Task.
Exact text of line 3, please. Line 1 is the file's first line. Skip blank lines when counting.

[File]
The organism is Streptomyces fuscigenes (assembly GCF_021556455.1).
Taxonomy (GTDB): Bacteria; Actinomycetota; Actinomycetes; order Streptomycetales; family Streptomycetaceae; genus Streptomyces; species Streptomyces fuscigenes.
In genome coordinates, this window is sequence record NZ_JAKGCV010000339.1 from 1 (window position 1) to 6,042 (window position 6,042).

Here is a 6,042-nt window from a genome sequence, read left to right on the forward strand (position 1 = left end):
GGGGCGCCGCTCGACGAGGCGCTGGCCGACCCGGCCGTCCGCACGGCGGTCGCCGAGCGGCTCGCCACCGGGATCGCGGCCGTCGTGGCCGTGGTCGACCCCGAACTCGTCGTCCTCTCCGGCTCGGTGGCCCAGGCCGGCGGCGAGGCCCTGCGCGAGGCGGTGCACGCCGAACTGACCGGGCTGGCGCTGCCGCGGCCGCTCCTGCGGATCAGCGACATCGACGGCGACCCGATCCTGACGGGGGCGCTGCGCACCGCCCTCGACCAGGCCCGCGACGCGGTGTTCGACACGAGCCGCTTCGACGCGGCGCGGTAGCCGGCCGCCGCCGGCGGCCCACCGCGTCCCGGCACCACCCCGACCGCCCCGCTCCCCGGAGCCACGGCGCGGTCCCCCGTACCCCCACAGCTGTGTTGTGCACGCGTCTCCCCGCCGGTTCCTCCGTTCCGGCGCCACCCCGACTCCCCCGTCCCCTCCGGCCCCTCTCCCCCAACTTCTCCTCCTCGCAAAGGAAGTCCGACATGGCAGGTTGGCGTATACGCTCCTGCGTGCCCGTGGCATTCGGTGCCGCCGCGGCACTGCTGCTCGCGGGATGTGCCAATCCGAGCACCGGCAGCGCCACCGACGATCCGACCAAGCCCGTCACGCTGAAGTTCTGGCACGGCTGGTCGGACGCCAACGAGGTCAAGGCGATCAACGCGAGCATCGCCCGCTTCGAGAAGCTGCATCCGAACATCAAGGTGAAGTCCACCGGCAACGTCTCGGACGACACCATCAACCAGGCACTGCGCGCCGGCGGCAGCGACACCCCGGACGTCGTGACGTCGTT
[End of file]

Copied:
In genome coordinates, this window is sequence record NZ_JAKGCV010000339.1 from 1 (window position 1) to 6,042 (window position 6,042).